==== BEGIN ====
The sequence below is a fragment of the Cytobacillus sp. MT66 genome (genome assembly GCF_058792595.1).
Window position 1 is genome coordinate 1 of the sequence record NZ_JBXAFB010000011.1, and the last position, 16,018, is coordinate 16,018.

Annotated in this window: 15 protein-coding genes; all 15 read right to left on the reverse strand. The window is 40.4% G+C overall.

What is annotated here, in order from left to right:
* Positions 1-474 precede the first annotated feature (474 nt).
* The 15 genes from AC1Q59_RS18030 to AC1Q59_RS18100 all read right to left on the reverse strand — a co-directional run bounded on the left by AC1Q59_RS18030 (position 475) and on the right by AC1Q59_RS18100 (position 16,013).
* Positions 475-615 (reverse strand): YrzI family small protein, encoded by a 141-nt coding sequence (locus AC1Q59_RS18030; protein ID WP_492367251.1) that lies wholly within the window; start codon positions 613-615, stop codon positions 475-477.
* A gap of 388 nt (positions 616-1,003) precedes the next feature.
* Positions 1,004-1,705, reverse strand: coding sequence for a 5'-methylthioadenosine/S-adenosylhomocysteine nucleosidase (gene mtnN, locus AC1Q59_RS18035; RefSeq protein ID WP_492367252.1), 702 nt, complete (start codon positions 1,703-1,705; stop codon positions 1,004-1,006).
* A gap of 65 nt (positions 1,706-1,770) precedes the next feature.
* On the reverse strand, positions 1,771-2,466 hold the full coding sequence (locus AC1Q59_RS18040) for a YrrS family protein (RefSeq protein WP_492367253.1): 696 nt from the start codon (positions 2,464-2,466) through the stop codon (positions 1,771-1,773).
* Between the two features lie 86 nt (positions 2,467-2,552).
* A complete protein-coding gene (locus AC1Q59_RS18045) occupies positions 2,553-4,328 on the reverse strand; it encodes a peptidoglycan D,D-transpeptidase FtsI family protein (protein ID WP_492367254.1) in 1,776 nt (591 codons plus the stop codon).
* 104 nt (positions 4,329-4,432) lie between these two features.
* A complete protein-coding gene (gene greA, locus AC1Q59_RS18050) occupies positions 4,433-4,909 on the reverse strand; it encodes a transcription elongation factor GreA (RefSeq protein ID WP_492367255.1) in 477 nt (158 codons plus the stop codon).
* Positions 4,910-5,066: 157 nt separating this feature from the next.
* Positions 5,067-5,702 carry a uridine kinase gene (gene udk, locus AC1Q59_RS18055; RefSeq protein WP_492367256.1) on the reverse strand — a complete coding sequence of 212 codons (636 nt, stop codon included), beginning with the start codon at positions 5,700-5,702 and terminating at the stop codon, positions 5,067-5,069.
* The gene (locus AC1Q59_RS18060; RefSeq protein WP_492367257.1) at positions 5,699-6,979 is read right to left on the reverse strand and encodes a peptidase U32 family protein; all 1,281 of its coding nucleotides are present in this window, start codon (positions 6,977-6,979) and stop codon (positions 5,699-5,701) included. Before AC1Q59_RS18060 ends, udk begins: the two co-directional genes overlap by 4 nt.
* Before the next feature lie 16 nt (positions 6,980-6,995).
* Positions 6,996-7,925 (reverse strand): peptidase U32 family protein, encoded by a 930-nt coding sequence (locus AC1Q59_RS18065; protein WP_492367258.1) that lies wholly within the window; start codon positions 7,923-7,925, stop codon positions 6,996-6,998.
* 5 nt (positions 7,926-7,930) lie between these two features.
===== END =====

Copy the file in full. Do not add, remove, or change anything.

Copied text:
The sequence below is a fragment of the Cytobacillus sp. MT66 genome (genome assembly GCF_058792595.1).
Window position 1 is genome coordinate 1 of the sequence record NZ_JBXAFB010000011.1, and the last position, 16,018, is coordinate 16,018.

Annotated in this window: 15 protein-coding genes; all 15 read right to left on the reverse strand. The window is 40.4% G+C overall.

What is annotated here, in order from left to right:
* Positions 1-474 precede the first annotated feature (474 nt).
* The 15 genes from AC1Q59_RS18030 to AC1Q59_RS18100 all read right to left on the reverse strand — a co-directional run bounded on the left by AC1Q59_RS18030 (position 475) and on the right by AC1Q59_RS18100 (position 16,013).
* Positions 475-615 (reverse strand): YrzI family small protein, encoded by a 141-nt coding sequence (locus AC1Q59_RS18030; protein ID WP_492367251.1) that lies wholly within the window; start codon positions 613-615, stop codon positions 475-477.
* A gap of 388 nt (positions 616-1,003) precedes the next feature.
* Positions 1,004-1,705, reverse strand: coding sequence for a 5'-methylthioadenosine/S-adenosylhomocysteine nucleosidase (gene mtnN, locus AC1Q59_RS18035; RefSeq protein ID WP_492367252.1), 702 nt, complete (start codon positions 1,703-1,705; stop codon positions 1,004-1,006).
* A gap of 65 nt (positions 1,706-1,770) precedes the next feature.
* On the reverse strand, positions 1,771-2,466 hold the full coding sequence (locus AC1Q59_RS18040) for a YrrS family protein (RefSeq protein WP_492367253.1): 696 nt from the start codon (positions 2,464-2,466) through the stop codon (positions 1,771-1,773).
* Between the two features lie 86 nt (positions 2,467-2,552).
* A complete protein-coding gene (locus AC1Q59_RS18045) occupies positions 2,553-4,328 on the reverse strand; it encodes a peptidoglycan D,D-transpeptidase FtsI family protein (protein ID WP_492367254.1) in 1,776 nt (591 codons plus the stop codon).
* 104 nt (positions 4,329-4,432) lie between these two features.
* A complete protein-coding gene (gene greA, locus AC1Q59_RS18050) occupies positions 4,433-4,909 on the reverse strand; it encodes a transcription elongation factor GreA (RefSeq protein ID WP_492367255.1) in 477 nt (158 codons plus the stop codon).
* Positions 4,910-5,066: 157 nt separating this feature from the next.
* Positions 5,067-5,702 carry a uridine kinase gene (gene udk, locus AC1Q59_RS18055; RefSeq protein WP_492367256.1) on the reverse strand — a complete coding sequence of 212 codons (636 nt, stop codon included), beginning with the start codon at positions 5,700-5,702 and terminating at the stop codon, positions 5,067-5,069.
* The gene (locus AC1Q59_RS18060; RefSeq protein WP_492367257.1) at positions 5,699-6,979 is read right to left on the reverse strand and encodes a peptidase U32 family protein; all 1,281 of its coding nucleotides are present in this window, start codon (positions 6,977-6,979) and stop codon (positions 5,699-5,701) included. Before AC1Q59_RS18060 ends, udk begins: the two co-directional genes overlap by 4 nt.
* Before the next feature lie 16 nt (positions 6,980-6,995).
* Positions 6,996-7,925 (reverse strand): peptidase U32 family protein, encoded by a 930-nt coding sequence (locus AC1Q59_RS18065; protein WP_492367258.1) that lies wholly within the window; start codon positions 7,923-7,925, stop codon positions 6,996-6,998.
* 5 nt (positions 7,926-7,930) lie between these two features.